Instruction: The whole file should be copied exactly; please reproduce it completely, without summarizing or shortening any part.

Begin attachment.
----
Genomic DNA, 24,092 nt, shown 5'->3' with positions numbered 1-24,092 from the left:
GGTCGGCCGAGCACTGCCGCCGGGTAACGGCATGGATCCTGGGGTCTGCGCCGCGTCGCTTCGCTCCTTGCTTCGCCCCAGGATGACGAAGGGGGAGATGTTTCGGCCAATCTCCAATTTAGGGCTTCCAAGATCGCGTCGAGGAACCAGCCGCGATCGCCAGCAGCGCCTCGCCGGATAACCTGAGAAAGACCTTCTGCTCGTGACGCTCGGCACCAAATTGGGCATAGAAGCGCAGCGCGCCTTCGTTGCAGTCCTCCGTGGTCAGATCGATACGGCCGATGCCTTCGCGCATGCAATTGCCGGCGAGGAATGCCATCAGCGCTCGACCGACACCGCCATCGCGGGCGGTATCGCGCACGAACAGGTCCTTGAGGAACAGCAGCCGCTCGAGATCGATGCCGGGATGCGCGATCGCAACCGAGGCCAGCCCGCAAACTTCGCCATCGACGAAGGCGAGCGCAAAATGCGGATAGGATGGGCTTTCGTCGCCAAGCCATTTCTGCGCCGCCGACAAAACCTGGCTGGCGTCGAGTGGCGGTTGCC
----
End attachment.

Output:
Genomic DNA, 24,092 nt, shown 5'->3' with positions numbered 1-24,092 from the left:
GGTCGGCCGAGCACTGCCGCCGGGTAACGGCATGGATCCTGGGGTCTGCGCCGCGTCGCTTCGCTCCTTGCTTCGCCCCAGGATGACGAAGGGGGAGATGTTTCGGCCAATCTCCAATTTAGGGCTTCCAAGATCGCGTCGAGGAACCAGCCGCGATCGCCAGCAGCGCCTCGCCGGATAACCTGAGAAAGACCTTCTGCTCGTGACGCTCGGCACCAAATTGGGCATAGAAGCGCAGCGCGCCTTCGTTGCAGTCCTCCGTGGTCAGATCGATACGGCCGATGCCTTCGCGCATGCAATTGCCGGCGAGGAATGCCATCAGCGCTCGACCGACACCGCCATCGCGGGCGGTATCGCGCACGAACAGGTCCTTGAGGAACAGCAGCCGCTCGAGATCGATGCCGGGATGCGCGATCGCAACCGAGGCCAGCCCGCAAACTTCGCCATCGACGAAGGCGAGCGCAAAATGCGGATAGGATGGGCTTTCGTCGCCAAGCCATTTCTGCGCCGCCGACAAAACCTGGCTGGCGTCGAGTGGCGGTTGCC